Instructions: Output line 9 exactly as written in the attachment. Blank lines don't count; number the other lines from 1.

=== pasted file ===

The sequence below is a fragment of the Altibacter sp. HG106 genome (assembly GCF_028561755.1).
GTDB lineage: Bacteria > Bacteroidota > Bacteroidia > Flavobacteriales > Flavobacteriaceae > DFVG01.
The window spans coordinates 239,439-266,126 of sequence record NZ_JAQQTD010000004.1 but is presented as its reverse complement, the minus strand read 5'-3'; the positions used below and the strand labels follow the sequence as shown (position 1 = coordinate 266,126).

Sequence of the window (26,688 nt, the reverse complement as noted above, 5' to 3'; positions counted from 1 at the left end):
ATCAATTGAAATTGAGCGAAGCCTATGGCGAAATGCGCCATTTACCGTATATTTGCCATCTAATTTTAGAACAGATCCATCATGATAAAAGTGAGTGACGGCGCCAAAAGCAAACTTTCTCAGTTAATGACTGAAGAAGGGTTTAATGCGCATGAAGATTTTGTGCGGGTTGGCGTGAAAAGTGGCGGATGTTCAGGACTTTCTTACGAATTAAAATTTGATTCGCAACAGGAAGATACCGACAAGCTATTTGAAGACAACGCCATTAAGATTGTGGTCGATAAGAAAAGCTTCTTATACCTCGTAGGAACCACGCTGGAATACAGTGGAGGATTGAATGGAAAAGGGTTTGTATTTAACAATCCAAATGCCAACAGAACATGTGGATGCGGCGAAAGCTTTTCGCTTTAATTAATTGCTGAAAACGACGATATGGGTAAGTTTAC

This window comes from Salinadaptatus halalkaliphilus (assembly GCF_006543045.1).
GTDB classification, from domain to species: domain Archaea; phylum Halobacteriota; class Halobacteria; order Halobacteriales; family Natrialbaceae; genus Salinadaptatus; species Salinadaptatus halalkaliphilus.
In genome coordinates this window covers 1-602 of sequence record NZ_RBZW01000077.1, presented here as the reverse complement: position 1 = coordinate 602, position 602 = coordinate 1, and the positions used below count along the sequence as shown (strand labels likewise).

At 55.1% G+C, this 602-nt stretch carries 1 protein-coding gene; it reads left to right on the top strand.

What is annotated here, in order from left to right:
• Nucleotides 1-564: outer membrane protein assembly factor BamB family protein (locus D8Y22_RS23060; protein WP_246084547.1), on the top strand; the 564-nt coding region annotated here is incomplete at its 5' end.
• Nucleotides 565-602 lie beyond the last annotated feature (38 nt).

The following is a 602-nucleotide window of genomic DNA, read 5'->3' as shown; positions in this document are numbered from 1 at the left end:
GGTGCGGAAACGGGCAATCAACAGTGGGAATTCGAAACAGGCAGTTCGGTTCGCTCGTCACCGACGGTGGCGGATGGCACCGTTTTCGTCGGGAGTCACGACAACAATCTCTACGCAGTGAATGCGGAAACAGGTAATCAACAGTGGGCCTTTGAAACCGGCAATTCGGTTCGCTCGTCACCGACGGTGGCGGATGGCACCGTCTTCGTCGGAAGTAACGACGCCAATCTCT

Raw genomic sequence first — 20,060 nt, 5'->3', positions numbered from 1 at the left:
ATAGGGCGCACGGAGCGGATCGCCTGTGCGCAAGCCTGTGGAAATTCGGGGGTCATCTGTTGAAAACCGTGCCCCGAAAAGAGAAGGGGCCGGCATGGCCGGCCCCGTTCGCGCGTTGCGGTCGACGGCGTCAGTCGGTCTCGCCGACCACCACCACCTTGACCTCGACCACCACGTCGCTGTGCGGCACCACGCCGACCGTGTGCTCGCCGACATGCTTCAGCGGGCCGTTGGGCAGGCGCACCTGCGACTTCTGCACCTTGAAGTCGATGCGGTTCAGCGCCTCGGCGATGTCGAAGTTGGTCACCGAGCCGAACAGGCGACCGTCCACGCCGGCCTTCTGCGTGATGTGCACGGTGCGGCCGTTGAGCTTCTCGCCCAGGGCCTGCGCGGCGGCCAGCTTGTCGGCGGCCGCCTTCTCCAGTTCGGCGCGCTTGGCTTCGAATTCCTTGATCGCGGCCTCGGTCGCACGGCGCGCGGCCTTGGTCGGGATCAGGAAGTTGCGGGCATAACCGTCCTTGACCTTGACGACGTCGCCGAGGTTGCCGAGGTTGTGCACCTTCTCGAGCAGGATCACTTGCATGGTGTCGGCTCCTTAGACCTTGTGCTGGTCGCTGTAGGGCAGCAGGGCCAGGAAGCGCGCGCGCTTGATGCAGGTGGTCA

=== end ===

At 55.1% G+C, this 602-nt stretch carries 1 protein-coding gene; it reads left to right on the top strand.